1. Consult an Attorney: We recommend consulting with a pregnancy discrimination attorney. They can provide legal advice tailored to your situation and guide you through the process.
  2. Document Everything: Gather and document any evidence related to your termination, such as emails, texts, performance reviews, or witness statements that support your claim of unjust termination due to pregnancy.
  3. File a Formal Complaint: In California, you can file a complaint with the California Department of Fair Employment and Housing (DFEH) or the Equal Employment Opportunity Commission (EEOC) at the federal level. These agencies handle discrimination claims, including pregnancy discrimination.
  4. Obtain a “Right to Sue” Letter: To initiate a lawsuit, you must typically obtain a “Right to Sue” letter from either the DFEH or EEOC after they investigate your complaint. This letter gives you the legal right to sue your employer for pregnancy discrimination.
  5. Consider Legal Action: With the “Right to Sue” letter, you can pursue a wrongful termination lawsuit against your former employer. Your attorney will guide you through the legal process, and you may seek remedies such as reinstatement, back pay, damages, and attorney’s fees if you prevail in court.
  6. Understand Your Rights: Familiarize yourself with California’s pregnancy discrimination laws, which protect your rights as a pregnant employee. Employers are prohibited from discriminating against you based on your pregnancy or related medical conditions.

We highly encourage you to act promptly and seek legal advice to protect your rights if you believe you were unjustly fired while pregnant in California. An experienced attorney can offer valuable guidance for your case’s best course of action.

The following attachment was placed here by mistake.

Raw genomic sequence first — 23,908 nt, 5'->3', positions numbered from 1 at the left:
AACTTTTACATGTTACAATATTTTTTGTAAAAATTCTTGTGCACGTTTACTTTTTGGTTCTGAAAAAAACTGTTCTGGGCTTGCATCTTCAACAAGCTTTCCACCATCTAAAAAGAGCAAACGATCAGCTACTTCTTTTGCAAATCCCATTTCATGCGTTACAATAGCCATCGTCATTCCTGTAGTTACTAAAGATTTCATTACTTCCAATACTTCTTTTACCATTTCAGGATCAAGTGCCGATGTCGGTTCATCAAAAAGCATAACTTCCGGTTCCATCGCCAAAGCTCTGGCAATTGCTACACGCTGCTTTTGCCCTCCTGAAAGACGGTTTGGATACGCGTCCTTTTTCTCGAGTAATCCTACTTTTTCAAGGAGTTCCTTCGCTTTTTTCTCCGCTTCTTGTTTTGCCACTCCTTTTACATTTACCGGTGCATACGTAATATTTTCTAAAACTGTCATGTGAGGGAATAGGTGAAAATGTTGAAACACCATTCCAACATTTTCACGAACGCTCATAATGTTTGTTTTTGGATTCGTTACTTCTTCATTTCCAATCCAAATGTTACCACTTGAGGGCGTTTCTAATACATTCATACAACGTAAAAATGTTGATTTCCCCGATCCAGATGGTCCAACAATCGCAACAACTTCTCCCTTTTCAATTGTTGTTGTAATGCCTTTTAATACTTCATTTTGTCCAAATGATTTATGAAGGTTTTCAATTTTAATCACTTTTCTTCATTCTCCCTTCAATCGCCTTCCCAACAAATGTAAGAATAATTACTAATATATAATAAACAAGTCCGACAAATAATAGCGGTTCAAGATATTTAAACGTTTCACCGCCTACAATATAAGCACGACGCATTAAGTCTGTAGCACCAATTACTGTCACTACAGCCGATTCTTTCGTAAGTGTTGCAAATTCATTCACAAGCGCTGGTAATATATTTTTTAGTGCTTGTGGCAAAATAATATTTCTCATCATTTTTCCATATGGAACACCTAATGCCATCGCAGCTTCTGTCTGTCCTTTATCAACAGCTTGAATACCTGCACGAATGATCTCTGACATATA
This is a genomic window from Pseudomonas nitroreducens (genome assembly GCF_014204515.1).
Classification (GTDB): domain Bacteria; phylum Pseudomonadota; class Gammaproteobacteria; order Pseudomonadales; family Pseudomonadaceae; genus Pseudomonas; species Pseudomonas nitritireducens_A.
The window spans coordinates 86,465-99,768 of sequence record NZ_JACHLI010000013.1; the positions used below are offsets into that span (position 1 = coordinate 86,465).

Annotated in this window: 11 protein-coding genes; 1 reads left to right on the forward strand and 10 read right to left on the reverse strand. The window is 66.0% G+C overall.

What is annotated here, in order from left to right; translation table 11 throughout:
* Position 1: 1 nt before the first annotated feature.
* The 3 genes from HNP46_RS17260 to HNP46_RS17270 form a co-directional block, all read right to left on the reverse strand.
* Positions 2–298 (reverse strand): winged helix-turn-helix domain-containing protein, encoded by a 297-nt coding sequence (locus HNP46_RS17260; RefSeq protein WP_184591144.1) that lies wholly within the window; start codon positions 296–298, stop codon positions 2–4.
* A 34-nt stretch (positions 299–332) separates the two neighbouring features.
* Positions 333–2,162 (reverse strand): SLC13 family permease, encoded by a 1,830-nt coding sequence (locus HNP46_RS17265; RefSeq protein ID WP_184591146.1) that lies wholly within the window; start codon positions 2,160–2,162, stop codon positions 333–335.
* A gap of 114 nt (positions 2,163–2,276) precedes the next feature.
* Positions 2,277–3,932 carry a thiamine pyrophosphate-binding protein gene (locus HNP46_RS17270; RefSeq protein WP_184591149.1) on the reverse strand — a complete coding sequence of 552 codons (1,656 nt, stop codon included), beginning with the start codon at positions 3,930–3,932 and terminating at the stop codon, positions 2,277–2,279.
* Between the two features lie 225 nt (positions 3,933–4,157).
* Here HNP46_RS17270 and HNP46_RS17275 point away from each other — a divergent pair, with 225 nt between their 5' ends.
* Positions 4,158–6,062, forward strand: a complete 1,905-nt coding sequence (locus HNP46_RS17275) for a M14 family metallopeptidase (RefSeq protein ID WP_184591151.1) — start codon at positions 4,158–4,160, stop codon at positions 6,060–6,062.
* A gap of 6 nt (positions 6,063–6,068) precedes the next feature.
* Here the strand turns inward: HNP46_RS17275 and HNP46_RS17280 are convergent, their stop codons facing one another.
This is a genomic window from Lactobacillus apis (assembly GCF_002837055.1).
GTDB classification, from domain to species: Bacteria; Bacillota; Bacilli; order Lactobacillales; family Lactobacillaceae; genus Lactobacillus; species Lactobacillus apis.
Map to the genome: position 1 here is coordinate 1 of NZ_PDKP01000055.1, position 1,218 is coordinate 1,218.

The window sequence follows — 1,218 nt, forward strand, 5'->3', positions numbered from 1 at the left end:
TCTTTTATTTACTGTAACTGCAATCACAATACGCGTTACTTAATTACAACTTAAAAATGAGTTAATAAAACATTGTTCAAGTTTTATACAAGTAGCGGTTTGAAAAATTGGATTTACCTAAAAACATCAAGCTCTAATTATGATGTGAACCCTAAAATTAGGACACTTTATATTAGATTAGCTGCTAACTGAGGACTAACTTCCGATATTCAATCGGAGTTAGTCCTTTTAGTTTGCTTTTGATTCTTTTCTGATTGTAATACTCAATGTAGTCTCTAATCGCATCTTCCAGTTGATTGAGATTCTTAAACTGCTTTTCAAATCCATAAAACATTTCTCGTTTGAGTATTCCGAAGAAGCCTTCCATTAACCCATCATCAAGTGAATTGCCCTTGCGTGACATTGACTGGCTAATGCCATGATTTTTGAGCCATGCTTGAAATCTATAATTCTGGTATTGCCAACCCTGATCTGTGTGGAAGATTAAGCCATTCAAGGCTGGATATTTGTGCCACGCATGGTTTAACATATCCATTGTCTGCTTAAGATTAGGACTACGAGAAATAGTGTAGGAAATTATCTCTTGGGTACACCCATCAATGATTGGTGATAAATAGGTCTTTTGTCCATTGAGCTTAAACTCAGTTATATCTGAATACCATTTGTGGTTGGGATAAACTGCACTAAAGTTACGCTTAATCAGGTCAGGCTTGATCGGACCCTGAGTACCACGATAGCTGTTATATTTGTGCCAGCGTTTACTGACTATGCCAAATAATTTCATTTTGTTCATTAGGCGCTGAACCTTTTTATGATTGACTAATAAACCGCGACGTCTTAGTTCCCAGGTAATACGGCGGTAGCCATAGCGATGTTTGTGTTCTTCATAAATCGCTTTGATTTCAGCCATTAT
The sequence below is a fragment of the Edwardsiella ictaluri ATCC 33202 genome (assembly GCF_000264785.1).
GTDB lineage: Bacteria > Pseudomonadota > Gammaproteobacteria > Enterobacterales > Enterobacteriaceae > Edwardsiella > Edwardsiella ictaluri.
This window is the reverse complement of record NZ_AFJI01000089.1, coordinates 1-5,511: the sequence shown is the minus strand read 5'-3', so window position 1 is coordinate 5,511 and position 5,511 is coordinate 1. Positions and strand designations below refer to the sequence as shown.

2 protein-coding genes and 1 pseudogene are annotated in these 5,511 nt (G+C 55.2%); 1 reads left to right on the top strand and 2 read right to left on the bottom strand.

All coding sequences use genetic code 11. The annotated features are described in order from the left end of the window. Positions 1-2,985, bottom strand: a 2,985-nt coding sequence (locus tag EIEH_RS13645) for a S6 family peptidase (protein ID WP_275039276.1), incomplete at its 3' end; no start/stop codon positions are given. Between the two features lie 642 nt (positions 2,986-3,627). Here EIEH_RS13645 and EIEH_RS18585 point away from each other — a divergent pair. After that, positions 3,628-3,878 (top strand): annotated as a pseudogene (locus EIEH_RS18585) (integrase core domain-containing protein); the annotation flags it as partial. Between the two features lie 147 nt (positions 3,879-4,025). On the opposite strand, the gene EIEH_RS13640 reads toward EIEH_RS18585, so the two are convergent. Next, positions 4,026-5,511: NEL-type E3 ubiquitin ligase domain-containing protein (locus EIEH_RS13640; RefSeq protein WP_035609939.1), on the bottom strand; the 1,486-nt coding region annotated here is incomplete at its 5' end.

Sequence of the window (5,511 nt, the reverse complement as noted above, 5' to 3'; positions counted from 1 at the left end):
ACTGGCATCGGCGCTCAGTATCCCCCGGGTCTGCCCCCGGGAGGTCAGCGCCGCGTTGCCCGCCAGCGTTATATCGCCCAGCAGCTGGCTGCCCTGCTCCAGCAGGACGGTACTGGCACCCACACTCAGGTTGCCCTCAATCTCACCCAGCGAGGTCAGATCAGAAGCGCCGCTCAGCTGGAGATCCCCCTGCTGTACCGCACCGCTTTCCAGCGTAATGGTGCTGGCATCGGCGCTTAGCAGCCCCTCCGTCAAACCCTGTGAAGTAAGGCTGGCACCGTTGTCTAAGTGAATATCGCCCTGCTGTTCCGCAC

Get connected with an Attorney

If you are seeking legal assistance for a pregnancy discrimination case in California, LawLinq is here to help. With our extensive network of experienced attorneys across California, we can match you with a qualified attorney who specializes in your area of concern. No matter your employment or pregnancy discrimination concern, we have you covered.

Using LawLinq is simple. Just reach out to us, and we’ll connect you with a knowledgeable attorney who can provide the guidance and representation you need. Our goal is to make the process of finding legal help as convenient and efficient as possible. Let LawLinq connect you with an experienced attorney who can skillfully protect your rights and interests, at no cost or obligation. Contact us today to get started.

About the Author

Jessica Anvar

California Consumer Litigation Attorney Jessica Anvar, Esq. is the Founder and Managing Partner of Lemon Law Experts California’s leading lemon law firm. She has multiple years’ worth of experience working with both state and federal lemon laws. Her practice focuses exclusively on consumer protection cases. Ms. Anvar received her J.D. from Loyola Law School. She also earned a Master of Business Administration degree from Loyola Marymount University. Jessica is very active in her local legal community and has helped thousands of clients across the state of California. She has an outstanding record as a true advocate for consumers.